The vast majority of people who commented on the above-mentioned article are decent and sensible and they suggest that people find alternative ways to deal with roaming domestic cats in their back garden in emphasising that poisoning domestic cats is completely unacceptable and of course against the law.  Suggestions for deterrence are commonplace such as squirting water and a recommendation that people dislike cats should calm down their rhetoric because they do tend to exaggerate what domestic cats are doing in the garden, “shit all over the garden”, when faeces are buried and quite rare.

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5 thoughts on “UK: Why are so many cats being poisoned?”

  1. Animal cruelty has never been prioritised by the police, so the budget cuts excuse is B.S.

    Cruelty investigations are primarily conducted by the RSPCA and privately prosecuted by them in the U.K. The police provide the legal authority (which the RSPCA lacks)to assist with arrests and seizures of animals.

    I’m well aware that the RSPCA isn’t perfect, but without them I dread to think how few cruelty cases would ever come to court. It’s a sad state of affairs when we have laws in place to protect animals and yet we still rely so heavily on a charitable organisation to seek justice for animals.

  2. The Guardian’s comment “the fatalities have been nationwide, from South Shields to Southport.” is rather misleading since those two towns are only 163 miles apart in an east/west direction in the North of England. Hardly nationwide.

    Whenever there is news of multiple cats being poisoned in the U.K., it always seems to occur in one or two towns and cities. This suggests to me that these poisonings are the deliberate act of one or more persons, rather than a downturn in the public’s attitude towards cats.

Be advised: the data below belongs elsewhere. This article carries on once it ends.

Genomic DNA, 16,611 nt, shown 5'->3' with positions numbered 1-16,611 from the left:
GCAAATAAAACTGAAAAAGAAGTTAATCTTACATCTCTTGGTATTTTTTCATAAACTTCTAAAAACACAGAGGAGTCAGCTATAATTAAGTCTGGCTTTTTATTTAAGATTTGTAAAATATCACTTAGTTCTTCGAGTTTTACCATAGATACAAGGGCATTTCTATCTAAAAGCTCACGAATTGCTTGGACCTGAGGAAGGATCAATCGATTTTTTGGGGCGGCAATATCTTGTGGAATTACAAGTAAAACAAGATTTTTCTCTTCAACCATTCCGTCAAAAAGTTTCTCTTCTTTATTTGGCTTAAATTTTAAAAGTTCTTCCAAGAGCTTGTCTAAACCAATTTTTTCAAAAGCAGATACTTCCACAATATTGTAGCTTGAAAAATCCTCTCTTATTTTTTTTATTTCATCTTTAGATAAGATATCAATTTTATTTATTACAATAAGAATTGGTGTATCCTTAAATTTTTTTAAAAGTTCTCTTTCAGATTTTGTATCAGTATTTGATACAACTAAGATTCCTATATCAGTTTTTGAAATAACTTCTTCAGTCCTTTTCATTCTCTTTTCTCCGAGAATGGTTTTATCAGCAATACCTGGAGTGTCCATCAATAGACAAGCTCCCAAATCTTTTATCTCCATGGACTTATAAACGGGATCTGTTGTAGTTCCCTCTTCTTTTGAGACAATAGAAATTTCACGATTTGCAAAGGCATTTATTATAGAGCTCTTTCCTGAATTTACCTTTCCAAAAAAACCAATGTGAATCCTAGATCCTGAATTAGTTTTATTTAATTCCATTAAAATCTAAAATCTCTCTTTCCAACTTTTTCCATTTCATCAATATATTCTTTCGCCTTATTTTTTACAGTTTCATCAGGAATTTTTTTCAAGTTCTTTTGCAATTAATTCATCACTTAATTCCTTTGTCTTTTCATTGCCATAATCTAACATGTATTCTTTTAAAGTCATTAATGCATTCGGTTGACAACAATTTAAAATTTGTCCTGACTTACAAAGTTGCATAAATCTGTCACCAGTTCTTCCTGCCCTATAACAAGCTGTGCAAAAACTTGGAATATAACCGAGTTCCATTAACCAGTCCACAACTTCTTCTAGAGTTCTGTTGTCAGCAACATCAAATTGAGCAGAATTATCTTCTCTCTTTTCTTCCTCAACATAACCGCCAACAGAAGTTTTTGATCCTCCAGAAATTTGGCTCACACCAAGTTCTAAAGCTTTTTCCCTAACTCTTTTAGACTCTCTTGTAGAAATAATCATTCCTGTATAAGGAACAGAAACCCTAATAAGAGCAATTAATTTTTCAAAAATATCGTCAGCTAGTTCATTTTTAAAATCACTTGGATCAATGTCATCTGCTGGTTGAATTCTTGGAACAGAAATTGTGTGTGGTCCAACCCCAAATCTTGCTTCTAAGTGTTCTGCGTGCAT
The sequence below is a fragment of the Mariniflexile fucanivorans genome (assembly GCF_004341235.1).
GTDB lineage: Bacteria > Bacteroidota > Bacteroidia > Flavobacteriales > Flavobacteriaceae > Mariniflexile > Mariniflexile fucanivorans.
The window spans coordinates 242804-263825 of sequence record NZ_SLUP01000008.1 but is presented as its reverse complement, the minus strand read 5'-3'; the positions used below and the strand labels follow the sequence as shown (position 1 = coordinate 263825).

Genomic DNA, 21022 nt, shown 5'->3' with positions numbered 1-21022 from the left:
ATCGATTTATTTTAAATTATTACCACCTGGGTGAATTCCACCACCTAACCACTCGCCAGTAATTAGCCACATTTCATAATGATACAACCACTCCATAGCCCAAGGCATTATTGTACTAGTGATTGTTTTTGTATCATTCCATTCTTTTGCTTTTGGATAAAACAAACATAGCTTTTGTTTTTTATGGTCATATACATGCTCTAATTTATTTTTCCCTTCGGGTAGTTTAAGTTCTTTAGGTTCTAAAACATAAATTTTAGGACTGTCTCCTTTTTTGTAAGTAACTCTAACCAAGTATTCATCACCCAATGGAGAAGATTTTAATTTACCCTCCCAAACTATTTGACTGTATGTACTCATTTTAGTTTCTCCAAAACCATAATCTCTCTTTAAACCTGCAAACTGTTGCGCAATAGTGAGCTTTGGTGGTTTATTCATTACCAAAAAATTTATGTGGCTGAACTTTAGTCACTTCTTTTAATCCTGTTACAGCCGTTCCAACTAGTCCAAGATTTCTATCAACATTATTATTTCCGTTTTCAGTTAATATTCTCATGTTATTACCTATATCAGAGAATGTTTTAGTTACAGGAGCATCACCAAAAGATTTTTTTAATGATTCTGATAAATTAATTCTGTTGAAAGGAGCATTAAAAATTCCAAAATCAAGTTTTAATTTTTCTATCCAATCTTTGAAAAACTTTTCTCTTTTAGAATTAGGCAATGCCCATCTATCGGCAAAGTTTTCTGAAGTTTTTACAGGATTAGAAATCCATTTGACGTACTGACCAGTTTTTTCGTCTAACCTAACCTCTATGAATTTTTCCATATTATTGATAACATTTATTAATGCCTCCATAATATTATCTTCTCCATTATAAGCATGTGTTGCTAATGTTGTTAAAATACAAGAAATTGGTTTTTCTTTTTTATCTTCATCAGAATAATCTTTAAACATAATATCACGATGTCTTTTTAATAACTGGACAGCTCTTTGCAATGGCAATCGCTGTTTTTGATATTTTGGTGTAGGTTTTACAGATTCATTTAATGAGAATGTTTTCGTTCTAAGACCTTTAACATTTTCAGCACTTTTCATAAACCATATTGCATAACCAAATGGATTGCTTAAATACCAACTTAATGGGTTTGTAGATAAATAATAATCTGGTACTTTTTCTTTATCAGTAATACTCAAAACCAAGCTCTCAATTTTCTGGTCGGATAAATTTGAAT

The comments on the Guardian news story were better than the article itself. It was reassuring to read that even those who are unhappy at the presence/activities of cats in their garden, wouldn’t resort to cruelty. I’m not surprised at the humble water pistol being the most popular deterrent. It’s very effective at discouraging unwanted feline visitors.

    This was my favourite comment on that article;

    “Cats do not shit ‘all over’ your garden. I’m sorry, but it simply isn’t true. Cats are very shy and careful about where they defecate.

    Look, your garden is an outside space. You can’t keep it free of nature. Birds shit in it. Rodents shit in it. Things die and decompose in it. It’s the outside world. A little hidden cat shit isn’t doing anyone any harm.”

  3. I agree with Serbella and Dee. My cat will be protected as long as I’m alive. She goes out with halter and leash. Mostly, she and I just sit next to each other, after she’s eaten some grass, and sniffed enough to satisfy. Sometimes I let go of her leash, but I’m never far behind.

    She recently got spooked by a dog barking, and ran away from me, and was out of sight. But as I came back to our sitting spot, she was there waiting for me. Ahh, relief!

  4. Just another perk for having inside only cats. We, here, can trust no one. That docile looking old man next door is lacing cat food with rat poison. The U.K. is moving more and more in our direction. The safety of our cats is upmost.